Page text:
Civilization and Its Enemies: The Next Stage of History

By Harris Lee
Free Press, New York, 2004
ISBN 0-7432-5749-9

The United States is the blueprint for a utopia that works. Harris, who entered Emory University, Atlanta, Georgia, as an adolescent, argues in this first book that the terrorists of September 11, 2001 have opened a fresh chapter of history. The following 12 chapters of this 232 page “essai” are devoted to a spirited defense of Pax Americana.

For this tasty polemic, Harris dips frequently into his only two previous published pieces on Al Qaeda and anti-Americanism which appeared recently in Policy Review, and also available at The first chapter in the book titled “The Riddle of the Enemy” is a slightly modified cut-and-paste from his original article on fantasy ideologies, where he concludes that modern ruthlessness can only be overcome by an equal attitude towards your enemy, an overt departure from Judeo-Christian morality. And, if Harris is not obsessed with the homosexuality of Spartan warriors and what he fondly refers to as “son-swapping,” he certainly displays a unique form of neo-conservatism, one where the family must be eradicated from our social fabric, the better to make way for “the team.” Read on, it gets even tastier.

In the next three chapters, our young writer takes his readers on a high-speed chase across the intellectual fields hitherto ploughed by Karl Marx, Friedrich Hegel, Friedrich Nietzsche, Naom Chomsky and, ultimately Samuel Huntington, whose essay on the clash of civilizations Harris not only espouses, but expands. This chase is entertaining if only because it reveals the depth at which Harris has conducted his reflections: there is just no escaping the enmity of man for man, don’t you know, and in particular there is no solution but to rally and defend against radical Islam whose fantasy ideology is the complete destruction of the West, loosely defined as the United States.

By the middle of the book, Harris reaches some of his perplexing perspectives: after a mind-altering review of the Arthur de Gobineau’s theories on race and a flash history the Spartan military system in ancient times, the author concludes that in order for us to be truly loyal to the common good, we must cut our ties to kith and kin, and ensure that our family and other relations are trumped by this, our new-found adherence to “the team.”

To bring his invitation into today’s context, and on achieving the liberating act, Harris writes on page 84: “If we are struggling to embody the values of liberal civilization in Iraq -by which is simply meant making Iraqis less addicted to the use of violence within their own national community - then we can only dimly imagine what a struggle must have faced the first people who set out to perform this miracle.”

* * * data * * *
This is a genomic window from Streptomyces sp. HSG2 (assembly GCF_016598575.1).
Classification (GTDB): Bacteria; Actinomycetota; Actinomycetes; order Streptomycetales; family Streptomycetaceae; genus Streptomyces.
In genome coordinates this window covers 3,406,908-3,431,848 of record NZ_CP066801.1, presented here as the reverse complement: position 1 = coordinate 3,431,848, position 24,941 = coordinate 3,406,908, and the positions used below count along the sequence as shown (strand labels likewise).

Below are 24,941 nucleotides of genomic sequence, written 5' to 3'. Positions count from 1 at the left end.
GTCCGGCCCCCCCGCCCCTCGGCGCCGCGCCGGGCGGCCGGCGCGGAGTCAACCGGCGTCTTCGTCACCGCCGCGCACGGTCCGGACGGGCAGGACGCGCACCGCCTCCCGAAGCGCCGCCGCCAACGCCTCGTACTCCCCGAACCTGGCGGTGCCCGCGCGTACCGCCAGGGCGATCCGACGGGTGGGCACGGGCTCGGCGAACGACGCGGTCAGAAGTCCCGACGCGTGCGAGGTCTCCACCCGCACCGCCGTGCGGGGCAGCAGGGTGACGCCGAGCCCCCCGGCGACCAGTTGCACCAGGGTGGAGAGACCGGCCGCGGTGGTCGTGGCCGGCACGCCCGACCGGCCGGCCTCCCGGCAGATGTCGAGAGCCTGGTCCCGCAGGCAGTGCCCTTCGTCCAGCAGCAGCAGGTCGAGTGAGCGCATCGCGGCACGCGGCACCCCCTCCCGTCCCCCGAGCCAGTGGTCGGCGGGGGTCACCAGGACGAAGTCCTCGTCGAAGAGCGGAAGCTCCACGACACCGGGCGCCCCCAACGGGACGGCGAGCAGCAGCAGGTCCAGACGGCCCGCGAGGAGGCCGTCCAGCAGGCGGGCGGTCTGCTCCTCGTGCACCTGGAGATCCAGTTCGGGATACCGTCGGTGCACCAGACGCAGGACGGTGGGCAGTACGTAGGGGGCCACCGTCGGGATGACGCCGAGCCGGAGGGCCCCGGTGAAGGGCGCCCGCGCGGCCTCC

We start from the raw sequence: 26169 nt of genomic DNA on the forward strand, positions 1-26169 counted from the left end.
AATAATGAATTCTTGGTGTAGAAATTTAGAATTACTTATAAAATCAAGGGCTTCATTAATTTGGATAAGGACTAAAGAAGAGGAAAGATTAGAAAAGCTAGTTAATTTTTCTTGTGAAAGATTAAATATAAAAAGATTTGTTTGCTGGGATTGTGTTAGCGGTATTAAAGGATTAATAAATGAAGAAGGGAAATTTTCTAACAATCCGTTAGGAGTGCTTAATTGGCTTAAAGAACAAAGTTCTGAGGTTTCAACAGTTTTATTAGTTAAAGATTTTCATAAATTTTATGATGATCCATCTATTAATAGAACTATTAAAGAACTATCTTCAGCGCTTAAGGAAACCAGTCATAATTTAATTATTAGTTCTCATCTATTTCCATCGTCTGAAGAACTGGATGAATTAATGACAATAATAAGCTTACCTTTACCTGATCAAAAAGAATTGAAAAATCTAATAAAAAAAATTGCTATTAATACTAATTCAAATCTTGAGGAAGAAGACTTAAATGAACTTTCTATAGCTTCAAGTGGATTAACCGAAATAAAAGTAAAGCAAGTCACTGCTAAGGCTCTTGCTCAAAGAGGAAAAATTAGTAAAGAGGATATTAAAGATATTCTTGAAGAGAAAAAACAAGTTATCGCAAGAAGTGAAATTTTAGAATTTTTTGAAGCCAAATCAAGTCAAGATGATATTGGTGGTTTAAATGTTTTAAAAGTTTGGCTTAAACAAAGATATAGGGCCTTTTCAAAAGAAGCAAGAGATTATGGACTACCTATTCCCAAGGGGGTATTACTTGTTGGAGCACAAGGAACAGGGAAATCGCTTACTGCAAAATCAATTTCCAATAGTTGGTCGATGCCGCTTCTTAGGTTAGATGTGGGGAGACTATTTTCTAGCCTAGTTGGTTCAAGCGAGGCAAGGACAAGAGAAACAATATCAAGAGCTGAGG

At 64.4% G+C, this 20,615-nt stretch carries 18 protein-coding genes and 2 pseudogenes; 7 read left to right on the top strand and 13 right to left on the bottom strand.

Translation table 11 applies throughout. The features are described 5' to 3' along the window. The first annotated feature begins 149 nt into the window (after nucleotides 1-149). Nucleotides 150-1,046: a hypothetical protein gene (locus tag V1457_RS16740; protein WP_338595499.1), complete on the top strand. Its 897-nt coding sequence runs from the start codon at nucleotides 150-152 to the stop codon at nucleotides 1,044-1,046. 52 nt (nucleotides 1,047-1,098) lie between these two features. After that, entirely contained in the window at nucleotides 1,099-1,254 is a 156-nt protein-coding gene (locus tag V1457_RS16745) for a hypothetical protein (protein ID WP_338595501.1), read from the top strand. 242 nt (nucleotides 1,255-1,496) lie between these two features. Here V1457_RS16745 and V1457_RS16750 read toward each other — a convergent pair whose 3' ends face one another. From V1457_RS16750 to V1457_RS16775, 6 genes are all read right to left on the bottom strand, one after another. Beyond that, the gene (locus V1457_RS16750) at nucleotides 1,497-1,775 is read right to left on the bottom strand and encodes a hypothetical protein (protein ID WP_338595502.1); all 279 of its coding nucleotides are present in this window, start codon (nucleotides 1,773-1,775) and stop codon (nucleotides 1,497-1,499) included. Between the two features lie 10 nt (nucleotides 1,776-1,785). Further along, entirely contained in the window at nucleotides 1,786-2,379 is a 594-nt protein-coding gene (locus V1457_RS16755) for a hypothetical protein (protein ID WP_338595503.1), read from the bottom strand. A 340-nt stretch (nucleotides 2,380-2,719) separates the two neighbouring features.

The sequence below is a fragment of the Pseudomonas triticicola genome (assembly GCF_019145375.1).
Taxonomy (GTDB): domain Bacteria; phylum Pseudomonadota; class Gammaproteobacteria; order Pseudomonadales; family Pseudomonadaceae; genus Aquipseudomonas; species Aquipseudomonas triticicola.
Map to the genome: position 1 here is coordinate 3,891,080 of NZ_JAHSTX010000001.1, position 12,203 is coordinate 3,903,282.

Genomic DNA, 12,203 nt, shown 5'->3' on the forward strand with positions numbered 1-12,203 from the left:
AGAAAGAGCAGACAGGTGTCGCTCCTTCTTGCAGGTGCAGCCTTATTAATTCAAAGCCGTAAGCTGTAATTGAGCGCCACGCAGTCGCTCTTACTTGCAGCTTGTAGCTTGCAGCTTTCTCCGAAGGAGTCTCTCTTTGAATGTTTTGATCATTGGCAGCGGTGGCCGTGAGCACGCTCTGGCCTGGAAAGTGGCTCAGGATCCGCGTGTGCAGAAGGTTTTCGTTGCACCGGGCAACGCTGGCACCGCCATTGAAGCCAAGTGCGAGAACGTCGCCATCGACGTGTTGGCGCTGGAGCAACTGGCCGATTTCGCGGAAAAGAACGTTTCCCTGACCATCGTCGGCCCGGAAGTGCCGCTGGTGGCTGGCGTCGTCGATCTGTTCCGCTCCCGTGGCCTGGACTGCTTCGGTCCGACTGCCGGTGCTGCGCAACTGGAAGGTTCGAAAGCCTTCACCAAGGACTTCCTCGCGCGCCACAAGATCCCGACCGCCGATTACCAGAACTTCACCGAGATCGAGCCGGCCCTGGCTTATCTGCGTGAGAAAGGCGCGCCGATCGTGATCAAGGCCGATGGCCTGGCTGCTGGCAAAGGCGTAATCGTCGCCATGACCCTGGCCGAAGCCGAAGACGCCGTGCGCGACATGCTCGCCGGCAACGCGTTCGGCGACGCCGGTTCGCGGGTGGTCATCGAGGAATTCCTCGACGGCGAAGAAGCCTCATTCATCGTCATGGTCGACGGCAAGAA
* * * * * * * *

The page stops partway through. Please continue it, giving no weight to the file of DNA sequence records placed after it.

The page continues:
In the next chapter, which answers the question “Who ultimately decides what is to be done?”, Harris also tells his reader how to find out whether you are standing on the right side of history: All you need to do, Harris explains, is ask yourself this question: “Do you want to see the rule by gang go the way of slavery and be driven from the face of the earthy, or do you believe that rule by gang is a natural right?”

By chapter ten, Harris appears to be at his most clear-headed, and here provides a superb rationalization for the cliché “might makes right.” Generously churning what he terms Hegelian dialectics with a few more handfuls of the history of military Sparta, and a dash of anti-patriarchy, the author concludes that he who stakes a claim, he who founds a city, makes enemies, but, thankfully, the ruthlessness, the dominance of this individual is inevitable.

The crowning chapter of this overly sweet intellectual edifice is introduced as no less than “the next stage of history.” Now, this segment explains to the eager reader how and why the bliss of a mid-day ice cream, a convertible BMW and the professional businessman’s conformity are the keys to the United States leadership heritage. Harris defends what many have termed American arrogance by asking if it is really so bad to think that jet travel is faster than a trip on camel-back, that modern medicine will offer better cures than a tribal witch doctor?

Whatever Harris was smoking when he was writing the rest of his book seems to have completely cleared his mind when we reach page 203. Here he paints the following portrait of America: we are uniquely equipped to act as the new sovereign not simply because of our power, but because of our tolerance. “The conservative bugaboo of multiculturalism, Harris continues, far from weakening the United States’ position has made it a historically unprecedented microcosm of the rest of the world…This is a remarkable achievement, and it is only an appalling historical insensitivity on the part of the Left that makes them blind to the world-historical significance of this fact - namely that the United States is a practical design for the next stage of human history: a utopia that works.”

Of interest to Canadian policy-makers is this distinction between sham and genuine multiculturalism: the bad sort of multiculturalism, Harris concludes, is the claim that one culture is more important than another, which used to be called racism. Real multiculturalism is respect for other cultures, which used to be called good manners. That many of the previous pages have taken his readers to the edge of racism while demanding that we shed our good thinking manners, does not at all detract from the alarming tone of Harris’s rhetoric: let the United States act unilaterally for the moment, for it is civilization itself that the United States is representing and defending against ruthless Muslim gangs, Harris warns in his final pages.

© 2004 Pluri Vox Media Corp.

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